Gourmet Station back to home
the main top image deilcious deestinations

Welcome to delicious Destinations, a GourmetStation blog. Through the charater of T.Alexander and occasional real-life guests, our aim is to share with you light-hearted fun ideas about food, gift giving, entertaining and culture. At the same time we would love you hear from you. Please share your experiences from home or abroad.

The Interminable French Feast

Posted: June 25, 2007
by: Chris Card Fuller

"You must have spent all day preparing dinner",said our neighbor Anne
Marie.  It's approximately nine pm (which by Parisian standards would be
early) but given the fact that we're dining outside (and in Normandy),
eight or nine pm is fine for outdoor dining to maximize the hours of
daylight  (Sun sets at 9:45 in this first week of June).


And the truth is, yes, I did spend all day preparing dinner.  So, in case
you're wondering, how does an American visitor in France prepare a meal
for French guests (one of them being a French chef)?

The answer is "With much reflection!"
One of the things I've learned over the years is the famous KISS formula
(i.e. Keep it Simple Stupid). And I might add to that KIF (i.e. Keep it


The first couple of years in France, I tried to be a good ambassador and
serve plates that might quell the myth of the hamburger as being the
be-all and end-all of American cooking.  But in my enthusiasm to disprove
the myth, I ended up making far too much food, and too many different
recipes.  Still, friends continue to tease me about my tendency to bring
on a deluge of appetizers & hoping this first barrage might distract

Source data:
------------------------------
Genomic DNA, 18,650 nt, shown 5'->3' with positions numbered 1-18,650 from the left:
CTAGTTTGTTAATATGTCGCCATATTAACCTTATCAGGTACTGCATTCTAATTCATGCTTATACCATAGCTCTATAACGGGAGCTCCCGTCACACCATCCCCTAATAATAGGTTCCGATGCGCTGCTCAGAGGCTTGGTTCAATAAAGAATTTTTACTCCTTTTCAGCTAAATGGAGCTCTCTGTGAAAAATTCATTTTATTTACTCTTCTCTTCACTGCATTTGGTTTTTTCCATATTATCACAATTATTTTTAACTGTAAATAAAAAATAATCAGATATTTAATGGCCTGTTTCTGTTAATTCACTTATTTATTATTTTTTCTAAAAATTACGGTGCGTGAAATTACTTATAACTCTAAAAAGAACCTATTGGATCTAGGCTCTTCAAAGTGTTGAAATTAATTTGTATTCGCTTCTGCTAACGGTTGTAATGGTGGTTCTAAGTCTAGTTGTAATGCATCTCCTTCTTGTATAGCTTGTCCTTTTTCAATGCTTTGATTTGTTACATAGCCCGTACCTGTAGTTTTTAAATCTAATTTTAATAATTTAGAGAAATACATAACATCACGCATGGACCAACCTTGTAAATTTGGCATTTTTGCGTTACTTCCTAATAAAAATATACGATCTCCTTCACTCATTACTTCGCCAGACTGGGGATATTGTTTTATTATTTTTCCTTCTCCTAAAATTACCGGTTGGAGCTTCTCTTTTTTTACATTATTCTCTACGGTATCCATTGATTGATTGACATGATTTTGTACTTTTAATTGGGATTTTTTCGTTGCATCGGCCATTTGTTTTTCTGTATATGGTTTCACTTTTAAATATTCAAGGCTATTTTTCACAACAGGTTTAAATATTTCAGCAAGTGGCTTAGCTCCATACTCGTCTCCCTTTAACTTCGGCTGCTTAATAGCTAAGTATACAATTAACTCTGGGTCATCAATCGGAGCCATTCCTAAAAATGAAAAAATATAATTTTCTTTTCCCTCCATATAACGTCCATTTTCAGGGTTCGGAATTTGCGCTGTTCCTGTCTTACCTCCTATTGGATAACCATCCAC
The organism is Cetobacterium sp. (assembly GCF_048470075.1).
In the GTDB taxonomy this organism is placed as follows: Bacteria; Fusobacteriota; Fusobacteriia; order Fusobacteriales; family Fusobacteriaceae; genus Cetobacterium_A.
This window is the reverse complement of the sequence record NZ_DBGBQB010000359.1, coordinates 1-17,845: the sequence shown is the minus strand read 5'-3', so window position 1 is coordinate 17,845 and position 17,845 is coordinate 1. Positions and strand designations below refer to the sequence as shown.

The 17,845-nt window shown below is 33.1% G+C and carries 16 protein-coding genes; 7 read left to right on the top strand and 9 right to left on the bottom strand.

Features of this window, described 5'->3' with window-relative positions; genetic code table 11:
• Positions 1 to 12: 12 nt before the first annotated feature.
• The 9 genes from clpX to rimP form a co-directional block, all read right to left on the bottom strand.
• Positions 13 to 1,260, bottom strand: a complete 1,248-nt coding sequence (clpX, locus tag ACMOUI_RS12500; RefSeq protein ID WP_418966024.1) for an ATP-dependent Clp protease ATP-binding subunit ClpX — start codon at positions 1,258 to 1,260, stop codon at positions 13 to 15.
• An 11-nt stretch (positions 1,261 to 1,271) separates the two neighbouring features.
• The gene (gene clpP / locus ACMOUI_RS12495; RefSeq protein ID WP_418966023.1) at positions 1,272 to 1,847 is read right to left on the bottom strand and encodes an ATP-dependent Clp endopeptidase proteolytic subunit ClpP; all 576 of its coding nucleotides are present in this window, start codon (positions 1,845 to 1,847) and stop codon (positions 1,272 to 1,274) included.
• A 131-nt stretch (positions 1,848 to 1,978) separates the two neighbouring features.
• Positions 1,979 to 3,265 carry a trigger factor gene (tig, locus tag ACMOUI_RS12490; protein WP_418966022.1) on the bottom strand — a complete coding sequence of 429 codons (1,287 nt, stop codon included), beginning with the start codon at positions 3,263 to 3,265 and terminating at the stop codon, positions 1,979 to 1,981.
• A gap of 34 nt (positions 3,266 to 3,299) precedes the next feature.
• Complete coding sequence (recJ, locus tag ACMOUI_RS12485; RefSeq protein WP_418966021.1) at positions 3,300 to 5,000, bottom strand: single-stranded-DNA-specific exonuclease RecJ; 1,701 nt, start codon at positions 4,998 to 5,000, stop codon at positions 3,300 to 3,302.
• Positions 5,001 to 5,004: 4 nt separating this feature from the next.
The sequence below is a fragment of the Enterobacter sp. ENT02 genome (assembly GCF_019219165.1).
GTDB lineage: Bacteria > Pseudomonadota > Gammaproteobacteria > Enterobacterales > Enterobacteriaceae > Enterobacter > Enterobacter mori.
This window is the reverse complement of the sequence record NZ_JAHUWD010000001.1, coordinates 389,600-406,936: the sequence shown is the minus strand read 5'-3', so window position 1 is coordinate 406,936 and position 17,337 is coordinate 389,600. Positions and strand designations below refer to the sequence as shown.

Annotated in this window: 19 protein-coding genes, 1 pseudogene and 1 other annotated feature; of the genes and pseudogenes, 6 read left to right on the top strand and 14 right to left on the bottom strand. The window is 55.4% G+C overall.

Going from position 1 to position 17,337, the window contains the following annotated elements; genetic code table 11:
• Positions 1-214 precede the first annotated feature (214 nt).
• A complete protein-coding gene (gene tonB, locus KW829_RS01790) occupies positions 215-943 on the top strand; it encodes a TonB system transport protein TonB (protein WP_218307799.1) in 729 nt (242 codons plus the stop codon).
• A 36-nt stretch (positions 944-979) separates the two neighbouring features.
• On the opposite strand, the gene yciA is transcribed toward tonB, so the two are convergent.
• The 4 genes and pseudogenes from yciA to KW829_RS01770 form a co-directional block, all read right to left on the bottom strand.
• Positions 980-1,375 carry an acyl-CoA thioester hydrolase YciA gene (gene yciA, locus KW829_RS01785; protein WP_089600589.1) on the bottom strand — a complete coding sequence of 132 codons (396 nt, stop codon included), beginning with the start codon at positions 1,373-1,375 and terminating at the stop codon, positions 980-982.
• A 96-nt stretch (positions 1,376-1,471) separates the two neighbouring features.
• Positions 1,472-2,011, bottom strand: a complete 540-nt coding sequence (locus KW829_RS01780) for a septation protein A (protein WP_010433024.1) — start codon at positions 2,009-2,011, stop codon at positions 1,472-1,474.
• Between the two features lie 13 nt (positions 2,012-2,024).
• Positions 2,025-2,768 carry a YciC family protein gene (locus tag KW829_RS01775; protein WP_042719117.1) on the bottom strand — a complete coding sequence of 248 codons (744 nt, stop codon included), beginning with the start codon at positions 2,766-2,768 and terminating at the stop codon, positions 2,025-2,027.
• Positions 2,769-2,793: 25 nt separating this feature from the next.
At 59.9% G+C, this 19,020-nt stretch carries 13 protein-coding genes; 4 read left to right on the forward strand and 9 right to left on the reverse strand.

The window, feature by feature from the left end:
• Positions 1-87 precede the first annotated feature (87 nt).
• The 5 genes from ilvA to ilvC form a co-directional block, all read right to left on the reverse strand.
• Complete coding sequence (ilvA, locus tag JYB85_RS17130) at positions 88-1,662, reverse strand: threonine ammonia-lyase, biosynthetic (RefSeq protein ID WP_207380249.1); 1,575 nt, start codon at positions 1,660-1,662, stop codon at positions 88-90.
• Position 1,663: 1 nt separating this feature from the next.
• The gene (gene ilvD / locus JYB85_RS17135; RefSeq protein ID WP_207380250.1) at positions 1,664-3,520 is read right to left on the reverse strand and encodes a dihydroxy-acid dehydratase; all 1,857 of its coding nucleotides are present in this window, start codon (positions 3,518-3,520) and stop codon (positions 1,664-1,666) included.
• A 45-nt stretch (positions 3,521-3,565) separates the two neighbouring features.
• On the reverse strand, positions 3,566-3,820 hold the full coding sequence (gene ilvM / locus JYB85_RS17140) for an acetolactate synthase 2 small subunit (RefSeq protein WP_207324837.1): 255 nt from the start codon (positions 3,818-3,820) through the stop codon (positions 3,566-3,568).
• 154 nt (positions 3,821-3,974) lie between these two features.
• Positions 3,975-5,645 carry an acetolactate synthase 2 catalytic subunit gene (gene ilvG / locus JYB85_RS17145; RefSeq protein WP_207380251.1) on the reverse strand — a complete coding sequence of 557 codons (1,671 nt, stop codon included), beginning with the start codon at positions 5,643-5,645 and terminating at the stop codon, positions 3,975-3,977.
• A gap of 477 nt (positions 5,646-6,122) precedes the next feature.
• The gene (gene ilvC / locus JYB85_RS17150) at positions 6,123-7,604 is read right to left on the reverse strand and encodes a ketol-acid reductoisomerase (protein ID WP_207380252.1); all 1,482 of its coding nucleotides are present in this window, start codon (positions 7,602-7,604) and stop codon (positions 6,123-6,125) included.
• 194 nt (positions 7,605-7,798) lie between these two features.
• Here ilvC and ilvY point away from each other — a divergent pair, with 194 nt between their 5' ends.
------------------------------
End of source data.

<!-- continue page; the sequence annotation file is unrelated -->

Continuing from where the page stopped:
guests from the fact that I am back in the kitchen juggling plates,
totally clueless.

In recent years, some new additions have made life in the "galley"
much more organized.  Here are some of the lifesavers & if you can
afford them (and more importantly, in France, if you have the space for
them):  a dishwashing machine, a second refrigerator, a crock pot (called
a mitigeuse), and Saran wrap.  If you want to buy crystal stemware, you
can buy inexpensive crystal stemware at some of the larger supermarkets
like LeClerc or Monoprix.  This stemware can actually be washed in the
dishwasher -something I would never try with more expensive crystal.

Keep it fresh:  People might excuse a chewy cut of beef, but they will
never excuse day-old bread.  The bakery is open every day in France, so
you should make sure to have a loaf of fresh bread on hand.  The baguettes
tend to dry out so quickly.  You're better off picking up a loaf
which will stay fresh till dinnertime.  Keep it in a breadbox or
wrapped in a towel.  Don't slice the bread until the last possible

RE: Meat.  Steaks in France tend to be chewy but the flavor
compensates for chewiness.  You have to really spend some time getting to
know the right butcher.  Try different cuts.  Entrecote is normally
considered to be one of the better cuts of steak.  Steak is more often
panfried here than broiled, simply because many people eat their steaks
rare.  I've recently been introduced to "la plancha", an oven-top
griddle which some of our friends use with great success. If you have any
concerns about the tenderness of steaks, opt for a roast
of pork, veal or a leg of lamb.

RE: Sauce aka gravy.  Sauces tend to be much lighter in France.  You've
probably heard about the rich butter sauces, but day-to-day cooking is
based on using the natural juices from meat which are cooked down and
served with the meat. The exception to this rule would be some regions
like Normandy where fraiche is used in abundance for every kind of
meat dish.

Tomato sauces (which are used in many American dishes) are not as
predominant in French cuisine for the simple reason that it's hard to
find a wine that goes well with tomato sauce.  In Provence where the
tomato is a basic ingredient, the local Provence makes a good

RE: Fish. The simplicity rule is truer than ever with fish.  If you're
lucky enough to find fresh sole, don't wreck it (as I did once) by
trying to create a "dish".  Fresh sole needs very little help. The